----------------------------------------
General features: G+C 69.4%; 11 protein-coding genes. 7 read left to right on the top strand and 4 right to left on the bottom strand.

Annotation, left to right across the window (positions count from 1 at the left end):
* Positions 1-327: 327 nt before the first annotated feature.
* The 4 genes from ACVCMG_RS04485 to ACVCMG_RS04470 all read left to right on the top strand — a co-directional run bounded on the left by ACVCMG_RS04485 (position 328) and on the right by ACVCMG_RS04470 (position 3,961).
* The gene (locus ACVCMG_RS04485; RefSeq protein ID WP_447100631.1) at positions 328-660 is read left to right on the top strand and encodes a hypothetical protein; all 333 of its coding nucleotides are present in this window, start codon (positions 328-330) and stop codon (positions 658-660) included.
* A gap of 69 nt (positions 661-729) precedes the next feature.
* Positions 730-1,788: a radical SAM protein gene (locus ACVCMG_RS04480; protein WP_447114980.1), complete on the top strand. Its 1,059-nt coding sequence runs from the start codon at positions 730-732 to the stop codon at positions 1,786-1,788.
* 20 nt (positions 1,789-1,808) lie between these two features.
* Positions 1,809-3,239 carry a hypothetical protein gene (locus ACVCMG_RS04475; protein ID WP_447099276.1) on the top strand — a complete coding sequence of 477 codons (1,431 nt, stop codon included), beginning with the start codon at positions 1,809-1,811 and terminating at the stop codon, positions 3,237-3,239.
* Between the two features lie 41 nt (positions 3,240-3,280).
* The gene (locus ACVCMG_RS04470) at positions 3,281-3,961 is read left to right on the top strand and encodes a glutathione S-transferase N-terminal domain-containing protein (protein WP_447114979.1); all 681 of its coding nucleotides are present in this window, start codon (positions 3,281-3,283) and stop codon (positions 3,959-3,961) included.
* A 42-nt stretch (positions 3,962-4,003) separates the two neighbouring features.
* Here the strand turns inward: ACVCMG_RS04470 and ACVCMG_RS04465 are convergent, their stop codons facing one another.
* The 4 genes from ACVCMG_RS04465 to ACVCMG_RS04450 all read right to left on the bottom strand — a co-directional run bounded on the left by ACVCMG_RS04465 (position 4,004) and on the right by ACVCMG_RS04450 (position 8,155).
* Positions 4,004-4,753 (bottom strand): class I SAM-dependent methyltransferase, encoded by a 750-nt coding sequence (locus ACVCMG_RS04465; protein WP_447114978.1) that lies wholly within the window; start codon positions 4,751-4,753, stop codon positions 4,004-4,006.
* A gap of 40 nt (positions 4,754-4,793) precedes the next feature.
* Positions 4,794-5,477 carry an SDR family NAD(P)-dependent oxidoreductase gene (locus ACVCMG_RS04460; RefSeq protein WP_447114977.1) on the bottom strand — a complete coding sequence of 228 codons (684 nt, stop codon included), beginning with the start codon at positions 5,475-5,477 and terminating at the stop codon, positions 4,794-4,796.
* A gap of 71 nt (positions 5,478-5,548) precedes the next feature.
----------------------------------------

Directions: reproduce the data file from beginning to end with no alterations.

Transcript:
General features: G+C 69.4%; 11 protein-coding genes. 7 read left to right on the top strand and 4 right to left on the bottom strand.

Annotation, left to right across the window (positions count from 1 at the left end):
* Positions 1-327: 327 nt before the first annotated feature.
* The 4 genes from ACVCMG_RS04485 to ACVCMG_RS04470 all read left to right on the top strand — a co-directional run bounded on the left by ACVCMG_RS04485 (position 328) and on the right by ACVCMG_RS04470 (position 3,961).
* The gene (locus ACVCMG_RS04485; RefSeq protein ID WP_447100631.1) at positions 328-660 is read left to right on the top strand and encodes a hypothetical protein; all 333 of its coding nucleotides are present in this window, start codon (positions 328-330) and stop codon (positions 658-660) included.
* A gap of 69 nt (positions 661-729) precedes the next feature.
* Positions 730-1,788: a radical SAM protein gene (locus ACVCMG_RS04480; protein WP_447114980.1), complete on the top strand. Its 1,059-nt coding sequence runs from the start codon at positions 730-732 to the stop codon at positions 1,786-1,788.
* 20 nt (positions 1,789-1,808) lie between these two features.
* Positions 1,809-3,239 carry a hypothetical protein gene (locus ACVCMG_RS04475; protein ID WP_447099276.1) on the top strand — a complete coding sequence of 477 codons (1,431 nt, stop codon included), beginning with the start codon at positions 1,809-1,811 and terminating at the stop codon, positions 3,237-3,239.
* Between the two features lie 41 nt (positions 3,240-3,280).
* The gene (locus ACVCMG_RS04470) at positions 3,281-3,961 is read left to right on the top strand and encodes a glutathione S-transferase N-terminal domain-containing protein (protein WP_447114979.1); all 681 of its coding nucleotides are present in this window, start codon (positions 3,281-3,283) and stop codon (positions 3,959-3,961) included.
* A 42-nt stretch (positions 3,962-4,003) separates the two neighbouring features.
* Here the strand turns inward: ACVCMG_RS04470 and ACVCMG_RS04465 are convergent, their stop codons facing one another.
* The 4 genes from ACVCMG_RS04465 to ACVCMG_RS04450 all read right to left on the bottom strand — a co-directional run bounded on the left by ACVCMG_RS04465 (position 4,004) and on the right by ACVCMG_RS04450 (position 8,155).
* Positions 4,004-4,753 (bottom strand): class I SAM-dependent methyltransferase, encoded by a 750-nt coding sequence (locus ACVCMG_RS04465; protein WP_447114978.1) that lies wholly within the window; start codon positions 4,751-4,753, stop codon positions 4,004-4,006.
* A gap of 40 nt (positions 4,754-4,793) precedes the next feature.
* Positions 4,794-5,477 carry an SDR family NAD(P)-dependent oxidoreductase gene (locus ACVCMG_RS04460; RefSeq protein WP_447114977.1) on the bottom strand — a complete coding sequence of 228 codons (684 nt, stop codon included), beginning with the start codon at positions 5,475-5,477 and terminating at the stop codon, positions 4,794-4,796.
* A gap of 71 nt (positions 5,478-5,548) precedes the next feature.